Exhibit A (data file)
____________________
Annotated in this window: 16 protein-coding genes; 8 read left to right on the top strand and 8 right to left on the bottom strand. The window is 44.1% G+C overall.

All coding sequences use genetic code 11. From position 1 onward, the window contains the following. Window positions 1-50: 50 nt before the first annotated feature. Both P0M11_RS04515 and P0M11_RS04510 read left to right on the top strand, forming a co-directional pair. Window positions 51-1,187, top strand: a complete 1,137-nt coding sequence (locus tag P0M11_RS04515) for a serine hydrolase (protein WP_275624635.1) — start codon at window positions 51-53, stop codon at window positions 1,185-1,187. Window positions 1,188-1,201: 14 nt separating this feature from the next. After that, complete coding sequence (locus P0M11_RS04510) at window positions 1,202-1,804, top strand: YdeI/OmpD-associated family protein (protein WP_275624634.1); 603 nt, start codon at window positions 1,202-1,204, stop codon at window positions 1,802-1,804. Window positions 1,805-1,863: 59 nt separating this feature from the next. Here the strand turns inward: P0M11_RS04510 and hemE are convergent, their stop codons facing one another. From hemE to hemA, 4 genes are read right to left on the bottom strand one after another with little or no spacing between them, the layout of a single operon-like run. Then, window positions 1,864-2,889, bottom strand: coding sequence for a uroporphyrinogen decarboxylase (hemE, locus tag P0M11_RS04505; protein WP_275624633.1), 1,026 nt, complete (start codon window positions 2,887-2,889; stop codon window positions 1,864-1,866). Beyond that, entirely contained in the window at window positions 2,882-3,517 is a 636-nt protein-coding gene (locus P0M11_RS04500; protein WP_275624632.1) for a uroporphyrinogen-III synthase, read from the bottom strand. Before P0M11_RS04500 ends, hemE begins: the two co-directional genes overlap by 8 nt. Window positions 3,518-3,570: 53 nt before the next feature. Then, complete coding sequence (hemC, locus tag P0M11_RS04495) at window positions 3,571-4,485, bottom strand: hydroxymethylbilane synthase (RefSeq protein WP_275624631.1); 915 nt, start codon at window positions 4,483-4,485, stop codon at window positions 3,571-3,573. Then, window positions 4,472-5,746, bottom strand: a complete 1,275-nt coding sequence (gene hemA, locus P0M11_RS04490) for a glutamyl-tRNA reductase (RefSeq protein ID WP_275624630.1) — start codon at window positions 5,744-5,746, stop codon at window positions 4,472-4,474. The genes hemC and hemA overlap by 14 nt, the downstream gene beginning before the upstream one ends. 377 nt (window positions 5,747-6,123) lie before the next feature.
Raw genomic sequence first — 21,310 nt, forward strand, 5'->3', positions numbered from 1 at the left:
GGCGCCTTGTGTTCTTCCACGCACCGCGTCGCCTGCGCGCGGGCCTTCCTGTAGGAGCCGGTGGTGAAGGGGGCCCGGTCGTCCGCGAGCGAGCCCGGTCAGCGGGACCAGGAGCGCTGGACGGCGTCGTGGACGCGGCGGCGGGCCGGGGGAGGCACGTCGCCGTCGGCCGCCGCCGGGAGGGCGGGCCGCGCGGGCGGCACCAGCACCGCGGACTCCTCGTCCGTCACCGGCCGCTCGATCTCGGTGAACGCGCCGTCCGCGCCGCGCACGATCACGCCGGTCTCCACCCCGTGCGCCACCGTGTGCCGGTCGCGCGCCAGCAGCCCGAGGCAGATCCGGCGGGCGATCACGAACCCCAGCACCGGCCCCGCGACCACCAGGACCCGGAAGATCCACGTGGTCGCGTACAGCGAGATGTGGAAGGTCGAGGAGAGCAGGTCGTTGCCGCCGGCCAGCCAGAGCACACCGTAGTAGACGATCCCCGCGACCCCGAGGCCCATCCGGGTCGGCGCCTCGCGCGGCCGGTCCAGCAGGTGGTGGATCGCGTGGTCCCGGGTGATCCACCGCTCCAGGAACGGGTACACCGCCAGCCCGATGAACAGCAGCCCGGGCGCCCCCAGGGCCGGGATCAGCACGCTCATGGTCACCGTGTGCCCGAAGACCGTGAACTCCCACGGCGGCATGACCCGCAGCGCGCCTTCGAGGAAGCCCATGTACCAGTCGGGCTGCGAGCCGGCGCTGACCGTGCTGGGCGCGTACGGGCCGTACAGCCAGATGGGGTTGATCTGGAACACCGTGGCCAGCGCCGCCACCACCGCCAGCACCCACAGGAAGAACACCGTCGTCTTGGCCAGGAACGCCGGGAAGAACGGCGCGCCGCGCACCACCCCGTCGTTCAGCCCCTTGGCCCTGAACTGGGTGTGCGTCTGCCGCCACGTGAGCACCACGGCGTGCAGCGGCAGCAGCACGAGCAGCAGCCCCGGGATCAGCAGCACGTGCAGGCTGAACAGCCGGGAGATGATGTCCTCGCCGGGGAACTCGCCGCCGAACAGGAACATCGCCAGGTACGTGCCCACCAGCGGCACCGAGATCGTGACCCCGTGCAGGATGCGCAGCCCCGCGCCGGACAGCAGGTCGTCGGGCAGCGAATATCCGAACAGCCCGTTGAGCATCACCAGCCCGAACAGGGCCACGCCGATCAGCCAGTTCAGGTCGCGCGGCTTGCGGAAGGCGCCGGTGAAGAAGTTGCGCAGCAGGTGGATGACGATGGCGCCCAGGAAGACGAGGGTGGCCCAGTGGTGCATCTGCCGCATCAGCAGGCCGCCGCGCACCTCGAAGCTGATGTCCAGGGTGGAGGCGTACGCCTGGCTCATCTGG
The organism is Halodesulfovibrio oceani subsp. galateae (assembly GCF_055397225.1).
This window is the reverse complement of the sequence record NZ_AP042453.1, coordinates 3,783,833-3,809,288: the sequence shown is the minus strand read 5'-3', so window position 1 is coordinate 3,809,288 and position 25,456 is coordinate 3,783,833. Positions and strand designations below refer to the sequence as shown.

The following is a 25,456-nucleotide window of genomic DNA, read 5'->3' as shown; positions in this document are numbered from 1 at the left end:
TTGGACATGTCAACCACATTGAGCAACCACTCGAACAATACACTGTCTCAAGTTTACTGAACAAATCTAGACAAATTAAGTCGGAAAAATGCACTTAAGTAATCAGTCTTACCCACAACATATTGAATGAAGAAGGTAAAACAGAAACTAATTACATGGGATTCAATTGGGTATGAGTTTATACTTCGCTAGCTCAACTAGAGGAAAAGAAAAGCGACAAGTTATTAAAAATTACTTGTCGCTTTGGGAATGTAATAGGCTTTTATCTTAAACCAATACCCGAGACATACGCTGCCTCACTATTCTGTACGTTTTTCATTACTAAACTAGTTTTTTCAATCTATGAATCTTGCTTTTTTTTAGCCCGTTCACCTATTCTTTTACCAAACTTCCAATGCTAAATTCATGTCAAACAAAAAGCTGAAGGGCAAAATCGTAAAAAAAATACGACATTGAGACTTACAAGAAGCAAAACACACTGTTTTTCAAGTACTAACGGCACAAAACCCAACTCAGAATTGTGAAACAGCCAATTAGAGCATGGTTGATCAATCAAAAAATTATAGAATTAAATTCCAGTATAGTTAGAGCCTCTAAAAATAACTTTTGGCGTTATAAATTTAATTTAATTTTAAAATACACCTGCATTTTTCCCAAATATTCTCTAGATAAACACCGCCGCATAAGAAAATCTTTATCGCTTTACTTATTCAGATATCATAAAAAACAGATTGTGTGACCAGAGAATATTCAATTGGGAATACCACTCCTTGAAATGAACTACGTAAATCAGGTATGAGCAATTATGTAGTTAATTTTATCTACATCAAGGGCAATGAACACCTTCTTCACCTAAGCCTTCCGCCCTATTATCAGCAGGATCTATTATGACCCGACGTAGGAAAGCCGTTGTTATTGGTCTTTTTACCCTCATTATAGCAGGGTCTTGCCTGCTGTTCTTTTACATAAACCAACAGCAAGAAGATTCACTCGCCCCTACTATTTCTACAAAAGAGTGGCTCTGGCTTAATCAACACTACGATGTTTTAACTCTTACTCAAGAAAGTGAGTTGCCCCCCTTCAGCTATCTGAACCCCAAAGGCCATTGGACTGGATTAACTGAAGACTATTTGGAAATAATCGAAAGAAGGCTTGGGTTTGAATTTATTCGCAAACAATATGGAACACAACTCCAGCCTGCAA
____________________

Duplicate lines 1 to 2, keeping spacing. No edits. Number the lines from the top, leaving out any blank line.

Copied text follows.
Annotated in this window: 16 protein-coding genes; 8 read left to right on the top strand and 8 right to left on the bottom strand. The window is 44.1% G+C overall.

All coding sequences use genetic code 11. From position 1 onward, the window contains the following. Window positions 1-50: 50 nt before the first annotated feature. Both P0M11_RS04515 and P0M11_RS04510 read left to right on the top strand, forming a co-directional pair. Window positions 51-1,187, top strand: a complete 1,137-nt coding sequence (locus tag P0M11_RS04515) for a serine hydrolase (protein WP_275624635.1) — start codon at window positions 51-53, stop codon at window positions 1,185-1,187. Window positions 1,188-1,201: 14 nt separating this feature from the next. After that, complete coding sequence (locus P0M11_RS04510) at window positions 1,202-1,804, top strand: YdeI/OmpD-associated family protein (protein WP_275624634.1); 603 nt, start codon at window positions 1,202-1,204, stop codon at window positions 1,802-1,804. Window positions 1,805-1,863: 59 nt separating this feature from the next. Here the strand turns inward: P0M11_RS04510 and hemE are convergent, their stop codons facing one another. From hemE to hemA, 4 genes are read right to left on the bottom strand one after another with little or no spacing between them, the layout of a single operon-like run. Then, window positions 1,864-2,889, bottom strand: coding sequence for a uroporphyrinogen decarboxylase (hemE, locus tag P0M11_RS04505; protein WP_275624633.1), 1,026 nt, complete (start codon window positions 2,887-2,889; stop codon window positions 1,864-1,866). Beyond that, entirely contained in the window at window positions 2,882-3,517 is a 636-nt protein-coding gene (locus P0M11_RS04500; protein WP_275624632.1) for a uroporphyrinogen-III synthase, read from the bottom strand. Before P0M11_RS04500 ends, hemE begins: the two co-directional genes overlap by 8 nt. Window positions 3,518-3,570: 53 nt before the next feature. Then, complete coding sequence (hemC, locus tag P0M11_RS04495) at window positions 3,571-4,485, bottom strand: hydroxymethylbilane synthase (RefSeq protein WP_275624631.1); 915 nt, start codon at window positions 4,483-4,485, stop codon at window positions 3,571-3,573. Then, window positions 4,472-5,746, bottom strand: a complete 1,275-nt coding sequence (gene hemA, locus P0M11_RS04490) for a glutamyl-tRNA reductase (RefSeq protein ID WP_275624630.1) — start codon at window positions 5,744-5,746, stop codon at window positions 4,472-4,474. The genes hemC and hemA overlap by 14 nt, the downstream gene beginning before the upstream one ends. 377 nt (window positions 5,747-6,123) lie before the next feature.